The rules governing sport are less familiar to me than the archetypes and storylines governing pro wrestling entertainment, whose models are as old as Mesopotamia, steeped in mythology and religious ritual. Sport, however, is scientific--a matter of diet, training, psychological readiness, and strategy. It is more real, yet because of the rules and the weeks and months of preparation, and the usual reduction over time to mere statistics, it's not entirely real in the same way that the locker-room blowups in high school were real (and scarily exciting), even though, years later, you may not recall who won or lost those shower-stall fights.
Some of that scary excitement permeates Freestyle Combat League's new release, in which Eli Black fights a quietly confident and somewhat heavier tough guy named Charlie. The absence of a referee gives the match a feeling of spontaneity, lessening our awareness that the guys are playing according to set rules. The Q&A sessions between rounds provide subjective points of view, through which we delve into Eli's and Charlie's feelings and motivations. These closeup "talking head" shots give the event a strong sense of the personal element--as sports broadcasting attempts to do on TV. In the absence of narrative and myth, the interest factor hangs on who will win and how. For that reason, I will be more scrupulous than usual about not spoiling the ending. I won't even drop hints.
Because what we're watching is a real athletic contest, governed by rules not archetypes, we don't get the more overt homoerotic elements we find in most underground wrestling sites. The gear is somewhat skimpy, but nothing Dennis Hallman would feel uncomfortable in. We can't use cuteness as the defining predictor of who probably will win and who probably will lose. We mustn't expect either competitor to grab the other man's balls. In the interviews, Charlie and Eli project a certain level of aggressive attitude that is as close to sexually stimulating as the video is ever going to get. The homoerotic subtext of this baby will have to be 89 percent in your imagination--as it is when you watch Olympic wrestling, or platform diving, or men's gymnastics.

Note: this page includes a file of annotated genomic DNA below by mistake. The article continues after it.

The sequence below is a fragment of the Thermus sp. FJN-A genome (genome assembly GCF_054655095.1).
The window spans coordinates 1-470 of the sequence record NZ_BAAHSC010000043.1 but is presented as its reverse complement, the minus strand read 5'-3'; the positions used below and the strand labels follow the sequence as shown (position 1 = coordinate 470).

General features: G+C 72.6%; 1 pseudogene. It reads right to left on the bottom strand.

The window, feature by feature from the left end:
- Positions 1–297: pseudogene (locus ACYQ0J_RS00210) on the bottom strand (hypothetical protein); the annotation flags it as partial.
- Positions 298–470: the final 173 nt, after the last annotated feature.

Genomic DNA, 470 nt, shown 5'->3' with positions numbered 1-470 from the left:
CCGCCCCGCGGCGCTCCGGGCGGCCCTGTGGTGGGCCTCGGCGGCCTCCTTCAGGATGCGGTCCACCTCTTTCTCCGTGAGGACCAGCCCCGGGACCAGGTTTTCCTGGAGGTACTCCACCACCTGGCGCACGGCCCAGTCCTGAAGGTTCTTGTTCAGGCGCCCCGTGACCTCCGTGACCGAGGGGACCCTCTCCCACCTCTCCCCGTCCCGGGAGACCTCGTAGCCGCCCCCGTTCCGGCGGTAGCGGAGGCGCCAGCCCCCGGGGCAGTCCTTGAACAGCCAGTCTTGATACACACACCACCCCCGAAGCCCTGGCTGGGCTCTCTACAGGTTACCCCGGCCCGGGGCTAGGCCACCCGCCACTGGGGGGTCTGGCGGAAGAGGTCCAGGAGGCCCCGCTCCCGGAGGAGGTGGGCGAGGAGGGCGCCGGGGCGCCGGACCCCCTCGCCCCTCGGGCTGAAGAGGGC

Pro wrestling differs from most sports in that, because of its rehearsed spots, flashy touches of stage business that raise the entertainment factor in the show, it is rewatchable, even after you know the final scores. (Conventional sports can have something like spots, too, but unplanned and therefore not always to be expected, and almost never anything warranting a desire to rewatch the entire event.) I can still watch NWA matches I remember from the 1970s with great enjoyment, perhaps all the richer for the passage of time. In fact, the repetition is appropriate to the ritualistic aspects of wrestling gimmicks and angles.
Real sports, however, are best watched live--and usually only once, except for 10-second clips and replays of truly remarkable "spots." In the future, perhaps, FCL should consider live cable events, in addition to the recorded video format, thus bringing the contest's spontaneity to the foreground and strengthening the sense of momentousness--that what you are watching now is being watched by thousands of others this very instant, that if you blink, you might miss the moment everybody else will be talking about for the next twenty years.
That said, Eli and Charlie are fit and good-looking young men. Skilled and well trained, too. The tight clenches are hot, despite an awareness that they are maneuvering for a stronger, tighter control of their opponent, not canoodling. The aggression (as much play-acting here as you find in pro wrestling) is pretty exciting too. As usual, Eli is the mouthy one. Charlie has a steely and rather expressionless manner of speaking that strikes me as no-nonsense and hugely attractive. He likes his chances against Eli because he recognizes he has the advantage in size and power. Eli likes his chances because he dismisses his opposition out of hand. Eli has the cockier attitude, Charlie, the more serious.
For me the most compelling thing about this match is its air of stoicism. The bare brick walls. The artless monotone of the grapplers' voices. The matter-of-fact acceptance of pain and injury. Very manly stuff. Very Spartacus. Serious philosophical shit.